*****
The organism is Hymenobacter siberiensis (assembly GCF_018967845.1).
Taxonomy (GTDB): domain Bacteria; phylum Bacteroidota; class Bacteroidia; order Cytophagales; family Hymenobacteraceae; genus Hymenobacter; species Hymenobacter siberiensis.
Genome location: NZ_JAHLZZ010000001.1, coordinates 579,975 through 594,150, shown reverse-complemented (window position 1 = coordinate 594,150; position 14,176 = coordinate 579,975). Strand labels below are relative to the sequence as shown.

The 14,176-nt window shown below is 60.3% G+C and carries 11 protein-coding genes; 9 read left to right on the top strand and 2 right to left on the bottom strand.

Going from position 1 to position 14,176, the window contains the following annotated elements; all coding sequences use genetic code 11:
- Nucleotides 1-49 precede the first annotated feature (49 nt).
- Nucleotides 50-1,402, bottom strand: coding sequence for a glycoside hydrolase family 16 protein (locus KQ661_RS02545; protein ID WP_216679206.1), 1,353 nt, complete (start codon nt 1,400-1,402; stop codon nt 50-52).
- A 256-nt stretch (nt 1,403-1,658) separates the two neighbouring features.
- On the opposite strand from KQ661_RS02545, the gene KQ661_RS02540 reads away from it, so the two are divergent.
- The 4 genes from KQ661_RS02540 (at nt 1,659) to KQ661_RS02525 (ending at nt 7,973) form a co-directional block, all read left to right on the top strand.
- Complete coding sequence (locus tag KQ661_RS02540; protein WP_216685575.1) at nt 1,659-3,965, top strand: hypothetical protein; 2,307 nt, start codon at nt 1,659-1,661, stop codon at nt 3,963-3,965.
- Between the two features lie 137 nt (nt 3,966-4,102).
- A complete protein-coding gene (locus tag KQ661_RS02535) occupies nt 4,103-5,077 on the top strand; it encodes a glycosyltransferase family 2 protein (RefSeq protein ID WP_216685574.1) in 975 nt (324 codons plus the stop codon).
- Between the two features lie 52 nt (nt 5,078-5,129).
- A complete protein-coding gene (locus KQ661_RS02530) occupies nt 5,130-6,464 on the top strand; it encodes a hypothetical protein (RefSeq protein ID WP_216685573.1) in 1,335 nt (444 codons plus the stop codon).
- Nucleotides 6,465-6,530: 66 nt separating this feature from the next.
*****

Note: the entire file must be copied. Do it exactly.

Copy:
The organism is Hymenobacter siberiensis (assembly GCF_018967845.1).
Taxonomy (GTDB): domain Bacteria; phylum Bacteroidota; class Bacteroidia; order Cytophagales; family Hymenobacteraceae; genus Hymenobacter; species Hymenobacter siberiensis.
Genome location: NZ_JAHLZZ010000001.1, coordinates 579,975 through 594,150, shown reverse-complemented (window position 1 = coordinate 594,150; position 14,176 = coordinate 579,975). Strand labels below are relative to the sequence as shown.

The 14,176-nt window shown below is 60.3% G+C and carries 11 protein-coding genes; 9 read left to right on the top strand and 2 right to left on the bottom strand.

Going from position 1 to position 14,176, the window contains the following annotated elements; all coding sequences use genetic code 11:
- Nucleotides 1-49 precede the first annotated feature (49 nt).
- Nucleotides 50-1,402, bottom strand: coding sequence for a glycoside hydrolase family 16 protein (locus KQ661_RS02545; protein ID WP_216679206.1), 1,353 nt, complete (start codon nt 1,400-1,402; stop codon nt 50-52).
- A 256-nt stretch (nt 1,403-1,658) separates the two neighbouring features.
- On the opposite strand from KQ661_RS02545, the gene KQ661_RS02540 reads away from it, so the two are divergent.
- The 4 genes from KQ661_RS02540 (at nt 1,659) to KQ661_RS02525 (ending at nt 7,973) form a co-directional block, all read left to right on the top strand.
- Complete coding sequence (locus tag KQ661_RS02540; protein WP_216685575.1) at nt 1,659-3,965, top strand: hypothetical protein; 2,307 nt, start codon at nt 1,659-1,661, stop codon at nt 3,963-3,965.
- Between the two features lie 137 nt (nt 3,966-4,102).
- A complete protein-coding gene (locus tag KQ661_RS02535) occupies nt 4,103-5,077 on the top strand; it encodes a glycosyltransferase family 2 protein (RefSeq protein ID WP_216685574.1) in 975 nt (324 codons plus the stop codon).
- Between the two features lie 52 nt (nt 5,078-5,129).
- A complete protein-coding gene (locus KQ661_RS02530) occupies nt 5,130-6,464 on the top strand; it encodes a hypothetical protein (RefSeq protein ID WP_216685573.1) in 1,335 nt (444 codons plus the stop codon).
- Nucleotides 6,465-6,530: 66 nt separating this feature from the next.